Today is "Learn What Your Name Means Day."
Honestly. I am not making this up.
While I couldn't find the official "Learn What Your Name Means Day" Web page, I did find a couple of sites (here and here) that noted today's observance. And I heard about the commemoration from John Aielli on his KUT radio program Eklektikos, so I'm running with it.
My name is a nickname for Katherine and all its many spellings. As I mentioned in an earlier post (Name calling), that sort of fits how my mother (and grandmother) came up with Kay.
I like it. And I like how it works with my last name -- Kay Bell -- punchy, to the point, no nonsense. So I kept it even after hubby and I tied the knot.
That meant I didn't have to hassle with changing my name with the Social Security Administration. But a lot of women do. And that brings us to today's tax tip.
Name changes and your taxes: The IRS reminds both newlyweds and recently divorced women to make sure the name on their tax return matches the name registered with the Social Security Administration (SSA).
If it doesn't match, expect some tax troubles, ranging from a delayed tax refund to disallowed deductions and credits.
When a new wife and husband file a joint return with her new name and it isn't verified by the SSA, the IRS computers will not be able to match her new surname and tax ID number. So the return gets kicked out of the processing loop.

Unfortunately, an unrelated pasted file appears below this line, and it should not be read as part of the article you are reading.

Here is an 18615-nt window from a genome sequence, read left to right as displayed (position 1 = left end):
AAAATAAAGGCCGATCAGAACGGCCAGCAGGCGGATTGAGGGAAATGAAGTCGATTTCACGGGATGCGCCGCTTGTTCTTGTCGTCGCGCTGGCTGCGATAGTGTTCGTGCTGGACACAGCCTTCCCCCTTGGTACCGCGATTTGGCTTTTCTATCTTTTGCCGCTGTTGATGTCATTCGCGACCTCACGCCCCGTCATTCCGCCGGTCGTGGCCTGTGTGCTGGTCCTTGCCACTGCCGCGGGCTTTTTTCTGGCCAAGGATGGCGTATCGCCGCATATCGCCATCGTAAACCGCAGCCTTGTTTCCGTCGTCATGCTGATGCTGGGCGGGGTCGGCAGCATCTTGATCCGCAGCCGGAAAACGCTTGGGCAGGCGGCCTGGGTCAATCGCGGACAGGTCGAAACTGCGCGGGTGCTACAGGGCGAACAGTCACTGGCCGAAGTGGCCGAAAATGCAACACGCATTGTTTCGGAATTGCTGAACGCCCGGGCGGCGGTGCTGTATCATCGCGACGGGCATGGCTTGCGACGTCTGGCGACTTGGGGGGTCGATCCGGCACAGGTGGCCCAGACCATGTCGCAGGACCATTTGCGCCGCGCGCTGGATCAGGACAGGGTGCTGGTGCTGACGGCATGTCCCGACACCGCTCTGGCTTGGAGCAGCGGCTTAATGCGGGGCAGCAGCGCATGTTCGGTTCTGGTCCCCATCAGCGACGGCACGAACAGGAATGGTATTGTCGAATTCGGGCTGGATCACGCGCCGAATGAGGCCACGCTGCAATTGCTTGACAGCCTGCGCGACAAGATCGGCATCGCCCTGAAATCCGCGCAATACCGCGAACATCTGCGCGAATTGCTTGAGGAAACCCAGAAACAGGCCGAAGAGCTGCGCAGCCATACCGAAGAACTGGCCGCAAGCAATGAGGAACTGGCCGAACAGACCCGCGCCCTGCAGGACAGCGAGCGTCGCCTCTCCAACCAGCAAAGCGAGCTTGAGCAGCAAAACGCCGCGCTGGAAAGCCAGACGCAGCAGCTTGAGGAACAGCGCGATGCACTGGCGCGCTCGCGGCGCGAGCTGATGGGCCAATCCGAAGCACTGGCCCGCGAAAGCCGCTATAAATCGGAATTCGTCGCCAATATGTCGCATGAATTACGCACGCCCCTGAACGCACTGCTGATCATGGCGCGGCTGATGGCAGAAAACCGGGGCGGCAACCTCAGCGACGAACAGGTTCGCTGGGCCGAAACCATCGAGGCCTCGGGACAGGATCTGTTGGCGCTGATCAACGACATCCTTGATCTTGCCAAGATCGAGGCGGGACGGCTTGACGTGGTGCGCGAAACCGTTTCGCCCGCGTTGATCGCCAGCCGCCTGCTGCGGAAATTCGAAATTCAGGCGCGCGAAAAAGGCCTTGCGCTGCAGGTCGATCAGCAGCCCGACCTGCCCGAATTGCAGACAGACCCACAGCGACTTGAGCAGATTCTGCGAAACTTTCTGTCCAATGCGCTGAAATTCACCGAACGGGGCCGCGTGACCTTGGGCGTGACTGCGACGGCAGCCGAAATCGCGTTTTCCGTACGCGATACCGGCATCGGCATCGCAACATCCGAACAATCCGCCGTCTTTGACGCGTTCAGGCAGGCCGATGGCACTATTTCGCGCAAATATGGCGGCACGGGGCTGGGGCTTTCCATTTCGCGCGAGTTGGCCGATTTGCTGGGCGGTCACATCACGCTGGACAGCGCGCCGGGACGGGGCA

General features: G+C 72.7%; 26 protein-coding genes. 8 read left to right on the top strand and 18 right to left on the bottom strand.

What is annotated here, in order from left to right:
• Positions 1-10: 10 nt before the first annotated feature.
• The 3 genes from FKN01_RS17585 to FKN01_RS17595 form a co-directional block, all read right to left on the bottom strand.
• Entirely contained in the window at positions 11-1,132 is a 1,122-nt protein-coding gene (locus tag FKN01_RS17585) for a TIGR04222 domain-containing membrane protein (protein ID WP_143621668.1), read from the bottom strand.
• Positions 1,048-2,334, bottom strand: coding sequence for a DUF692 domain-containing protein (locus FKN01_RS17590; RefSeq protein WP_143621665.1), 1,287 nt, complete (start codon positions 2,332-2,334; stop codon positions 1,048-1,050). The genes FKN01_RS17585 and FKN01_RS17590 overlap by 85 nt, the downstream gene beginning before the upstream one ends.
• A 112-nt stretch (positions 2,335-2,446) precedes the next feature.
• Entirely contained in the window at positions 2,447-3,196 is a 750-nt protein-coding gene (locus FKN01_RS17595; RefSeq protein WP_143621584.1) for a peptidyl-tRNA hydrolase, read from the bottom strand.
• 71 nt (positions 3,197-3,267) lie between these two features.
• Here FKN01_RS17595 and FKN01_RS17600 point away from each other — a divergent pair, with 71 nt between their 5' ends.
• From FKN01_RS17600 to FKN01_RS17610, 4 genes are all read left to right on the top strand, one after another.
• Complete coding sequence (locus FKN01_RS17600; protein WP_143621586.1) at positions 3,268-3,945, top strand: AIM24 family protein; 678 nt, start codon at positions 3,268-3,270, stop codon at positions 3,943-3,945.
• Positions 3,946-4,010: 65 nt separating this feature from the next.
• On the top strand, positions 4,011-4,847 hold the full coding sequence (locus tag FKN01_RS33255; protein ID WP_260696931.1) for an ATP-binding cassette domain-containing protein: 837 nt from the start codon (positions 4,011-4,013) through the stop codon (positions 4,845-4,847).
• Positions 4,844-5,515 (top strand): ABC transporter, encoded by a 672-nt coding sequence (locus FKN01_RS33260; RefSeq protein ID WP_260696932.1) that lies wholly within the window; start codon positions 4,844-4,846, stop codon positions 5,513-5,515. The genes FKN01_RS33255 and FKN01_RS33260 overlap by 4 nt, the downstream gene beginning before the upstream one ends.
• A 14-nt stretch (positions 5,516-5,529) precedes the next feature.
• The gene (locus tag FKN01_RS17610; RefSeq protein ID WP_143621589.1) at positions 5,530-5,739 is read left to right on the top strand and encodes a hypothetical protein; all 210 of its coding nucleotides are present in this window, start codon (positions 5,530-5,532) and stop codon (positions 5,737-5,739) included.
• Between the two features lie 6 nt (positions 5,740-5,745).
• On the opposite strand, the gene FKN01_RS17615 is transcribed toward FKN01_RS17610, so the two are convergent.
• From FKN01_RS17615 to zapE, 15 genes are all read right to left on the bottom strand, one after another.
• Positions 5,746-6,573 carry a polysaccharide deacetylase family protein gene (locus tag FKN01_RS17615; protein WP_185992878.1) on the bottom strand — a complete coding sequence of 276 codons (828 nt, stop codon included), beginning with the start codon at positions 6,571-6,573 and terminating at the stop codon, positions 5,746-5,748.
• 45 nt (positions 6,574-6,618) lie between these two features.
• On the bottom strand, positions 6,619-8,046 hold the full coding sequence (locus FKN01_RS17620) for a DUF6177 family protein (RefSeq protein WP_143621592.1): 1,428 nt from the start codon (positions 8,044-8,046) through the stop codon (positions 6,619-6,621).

The same applies the other way, too. After a divorce, a woman who had officially taken her husband's name but now is again using her maiden moniker needs to let the SSA that she's reassumed her previous name.
By the way, that reminds me. Today also is Alimony Equality Day.
You can inform the SSA of a name change simply by filing Form SS-5 at a local SSA office. It usually takes two weeks to have the change verified. More information on marriage, divorce and name changes can be found at this SSA Web page, or you can call toll-free 1-800-772-1213. You can find your nearest local SSA office by using this online locator.
Don't forget the kiddies: Remember, too, that all dependents listed on your tax return must have a Social Security number.
For adopted children without Social Security numbers, parents can apply for an Adoption Taxpayer Identification Number, or ATIN, by filing Form W-7A with the IRS. The ATIN is a temporary number used in place of the Social Security number on the tax return. If you want a W-7A mailed to you, call 1-800-829-3676.
If you have any name issues and don't take care of them before filing your taxes, you won't need a special day to learn what your name means.
It'll mean a big hassle and potentially lost tax money.